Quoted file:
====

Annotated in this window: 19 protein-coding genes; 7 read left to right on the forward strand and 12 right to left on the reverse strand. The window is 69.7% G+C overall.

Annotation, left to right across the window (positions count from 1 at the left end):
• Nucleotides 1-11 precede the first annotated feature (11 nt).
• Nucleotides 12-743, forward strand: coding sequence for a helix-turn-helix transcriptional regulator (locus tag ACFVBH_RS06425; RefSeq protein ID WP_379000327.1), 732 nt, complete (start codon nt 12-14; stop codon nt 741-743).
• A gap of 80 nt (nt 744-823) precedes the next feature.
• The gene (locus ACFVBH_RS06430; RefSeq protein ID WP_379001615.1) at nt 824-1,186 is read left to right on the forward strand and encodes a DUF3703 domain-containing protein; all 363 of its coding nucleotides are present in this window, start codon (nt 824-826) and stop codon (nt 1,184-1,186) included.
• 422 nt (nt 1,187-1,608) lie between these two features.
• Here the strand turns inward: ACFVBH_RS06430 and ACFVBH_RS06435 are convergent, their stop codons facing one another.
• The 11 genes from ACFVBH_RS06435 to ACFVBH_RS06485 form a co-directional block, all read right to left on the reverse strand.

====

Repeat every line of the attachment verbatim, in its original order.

Annotated in this window: 19 protein-coding genes; 7 read left to right on the forward strand and 12 right to left on the reverse strand. The window is 69.7% G+C overall.

Annotation, left to right across the window (positions count from 1 at the left end):
• Nucleotides 1-11 precede the first annotated feature (11 nt).
• Nucleotides 12-743, forward strand: coding sequence for a helix-turn-helix transcriptional regulator (locus tag ACFVBH_RS06425; RefSeq protein ID WP_379000327.1), 732 nt, complete (start codon nt 12-14; stop codon nt 741-743).
• A gap of 80 nt (nt 744-823) precedes the next feature.
• The gene (locus ACFVBH_RS06430; RefSeq protein ID WP_379001615.1) at nt 824-1,186 is read left to right on the forward strand and encodes a DUF3703 domain-containing protein; all 363 of its coding nucleotides are present in this window, start codon (nt 824-826) and stop codon (nt 1,184-1,186) included.
• 422 nt (nt 1,187-1,608) lie between these two features.
• Here the strand turns inward: ACFVBH_RS06430 and ACFVBH_RS06435 are convergent, their stop codons facing one another.
• The 11 genes from ACFVBH_RS06435 to ACFVBH_RS06485 form a co-directional block, all read right to left on the reverse strand.